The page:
New York

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Hastings v. Sauve


After plaintiff motorist was injured after hitting a cow that had wandered onto the highway, she sued farm owner, operator of cattle-shipping business, and operator's assistant, alleging that defendants were negligent in not properly confining cow to its pasture. There was no evidence that cow had a vicious or abnormal propensity, or that cow's owner knew of propensity, as required to support a strict liability claim. However, on appeal to the Court of Appeals, the court held that a landowner or the owner of an animal may be liable under ordinary tort-law principles when a farm animal is negligently allowed to stray from the property on which the animal is kept.


Hastings v. Sauve
Plaintiff motorist was injured after hitting a cow that had wandered onto the highway, and sued owner for negligently failing to confine cow. The Supreme Court held that injury claims could only proceed under strict liability theory based on owner's knowledge of animal's vicious propensities. There was no evidence that cow had a vicious propensity, or that owner knew of propensity, thus, owner was not liable.

This order was Reversed by

Hastings v. Sauve

, 2013 WL 1829834 (N.Y., 2013).

Humane Soc. of U.S., Inc. v. Brennan


In this New York case, the petitioners, various organizations and individuals generally opposed to the production of foie gras (a product derived from the enlarged livers of ducks and geese who were force fed prior to slaughter) submitted a petition to respondent Department of Agriculture and Markets seeking a declaration that foie gras is an adulterated food product within the meaning of Agriculture and Markets Law §§ 200. The respondent Commissioner of Agriculture and Markets refused to issue a statement to the requested declaration. On review to this court, petitioners sought a judicial pronouncement that foie gras is an adulterated food product. This court held that petitioners lacked standing because they did not suffer an injury within the zone of interests protected by State Administrative Procedure Act §§ 204.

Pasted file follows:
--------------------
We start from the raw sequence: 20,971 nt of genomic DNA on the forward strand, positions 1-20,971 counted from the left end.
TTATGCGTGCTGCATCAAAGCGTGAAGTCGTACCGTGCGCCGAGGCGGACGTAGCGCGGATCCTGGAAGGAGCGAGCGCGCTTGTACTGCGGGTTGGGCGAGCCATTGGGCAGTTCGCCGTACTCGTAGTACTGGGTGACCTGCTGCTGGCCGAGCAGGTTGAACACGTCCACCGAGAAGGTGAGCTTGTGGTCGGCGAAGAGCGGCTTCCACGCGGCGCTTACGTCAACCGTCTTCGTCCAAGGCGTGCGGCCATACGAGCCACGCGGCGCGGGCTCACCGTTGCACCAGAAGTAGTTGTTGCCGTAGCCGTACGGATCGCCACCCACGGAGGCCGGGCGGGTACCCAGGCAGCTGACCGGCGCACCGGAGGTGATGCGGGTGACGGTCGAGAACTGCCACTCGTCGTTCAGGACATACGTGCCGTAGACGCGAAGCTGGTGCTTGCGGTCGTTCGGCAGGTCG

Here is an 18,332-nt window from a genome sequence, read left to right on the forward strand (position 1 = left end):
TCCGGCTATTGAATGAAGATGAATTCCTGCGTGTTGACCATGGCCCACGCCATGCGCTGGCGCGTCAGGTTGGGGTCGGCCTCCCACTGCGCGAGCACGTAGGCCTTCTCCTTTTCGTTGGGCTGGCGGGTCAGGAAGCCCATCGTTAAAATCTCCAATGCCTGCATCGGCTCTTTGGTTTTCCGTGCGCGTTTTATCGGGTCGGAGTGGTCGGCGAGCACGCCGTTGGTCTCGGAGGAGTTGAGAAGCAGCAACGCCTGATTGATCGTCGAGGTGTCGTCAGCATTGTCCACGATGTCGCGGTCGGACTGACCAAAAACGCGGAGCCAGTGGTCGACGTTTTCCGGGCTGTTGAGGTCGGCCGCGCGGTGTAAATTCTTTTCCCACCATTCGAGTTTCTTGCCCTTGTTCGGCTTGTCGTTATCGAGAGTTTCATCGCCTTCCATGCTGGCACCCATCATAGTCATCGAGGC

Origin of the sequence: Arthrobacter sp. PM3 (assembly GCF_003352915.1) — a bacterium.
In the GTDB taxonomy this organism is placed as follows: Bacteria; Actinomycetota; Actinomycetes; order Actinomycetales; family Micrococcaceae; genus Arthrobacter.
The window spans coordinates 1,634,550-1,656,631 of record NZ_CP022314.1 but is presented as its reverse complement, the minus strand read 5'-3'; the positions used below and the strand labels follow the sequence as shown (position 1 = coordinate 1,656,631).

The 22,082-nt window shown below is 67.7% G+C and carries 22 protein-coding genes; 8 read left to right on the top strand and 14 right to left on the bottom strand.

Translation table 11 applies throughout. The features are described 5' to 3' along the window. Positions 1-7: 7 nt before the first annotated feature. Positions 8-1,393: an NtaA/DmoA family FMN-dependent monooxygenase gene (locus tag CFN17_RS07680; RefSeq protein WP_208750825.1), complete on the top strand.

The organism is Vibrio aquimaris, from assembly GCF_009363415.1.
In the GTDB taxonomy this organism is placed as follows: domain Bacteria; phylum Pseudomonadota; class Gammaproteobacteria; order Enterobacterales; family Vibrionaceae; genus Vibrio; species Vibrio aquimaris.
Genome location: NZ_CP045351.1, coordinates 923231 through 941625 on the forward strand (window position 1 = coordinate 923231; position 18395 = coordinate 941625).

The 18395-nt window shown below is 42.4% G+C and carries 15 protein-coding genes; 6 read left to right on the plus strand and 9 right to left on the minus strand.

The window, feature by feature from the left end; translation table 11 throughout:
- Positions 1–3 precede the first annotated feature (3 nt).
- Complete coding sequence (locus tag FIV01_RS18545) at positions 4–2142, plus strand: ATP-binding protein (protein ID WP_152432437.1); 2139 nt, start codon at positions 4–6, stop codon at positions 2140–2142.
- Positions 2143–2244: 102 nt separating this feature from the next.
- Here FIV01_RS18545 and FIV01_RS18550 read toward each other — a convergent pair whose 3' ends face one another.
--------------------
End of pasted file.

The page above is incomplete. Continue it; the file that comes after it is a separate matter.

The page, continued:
Huntingdon Life Sciences, Inc. v. Stop Huntingdon Animal Cruelty


Animal rights protestors appealed the decision of the Supreme Court, Westchester County that permanently enjoined the protestors from engaging in protest activity that constituted a private nuisance (to wit, participating in targeted protest at the home of the plaintiff Mark L. Bibi). This court found that the protestors failed to refute the evidence from the lower court that showed the plaintiffs were entitled to a permanent injunction as a matter of law (including evidence of the appellant's federal conviction conspiracy to violate the Animal Enterprise Protection Act of 1992). While the court did find that the appellant-protestor's incarceration did not render the appeal academic, imposition of the injunction was a reasonable and constitutional restriction on protest activity.

In re Clinton Cty. Synopsis from the court: County filed notice of claim, directed toward estate of cattle farmer who had passed away after he was charged with animal cruelty, seeking reimbursement for costs incurred in connection with care of seized cattle. The Surrogate's Court, Clinton County, Timothy J. Lawliss, J., held that: (1 ) county failed to establish that it was entitled to any relief based upon a theory of quantum meruit, and (2) even assuming that service providers, and thus county upon payment of service providers' bills, enriched farmer, county was not entitled to recover based upon a theory of unjust enrichment because criminal charges against farmer were dismissed upon his death. Notice of claim denied and dismissed.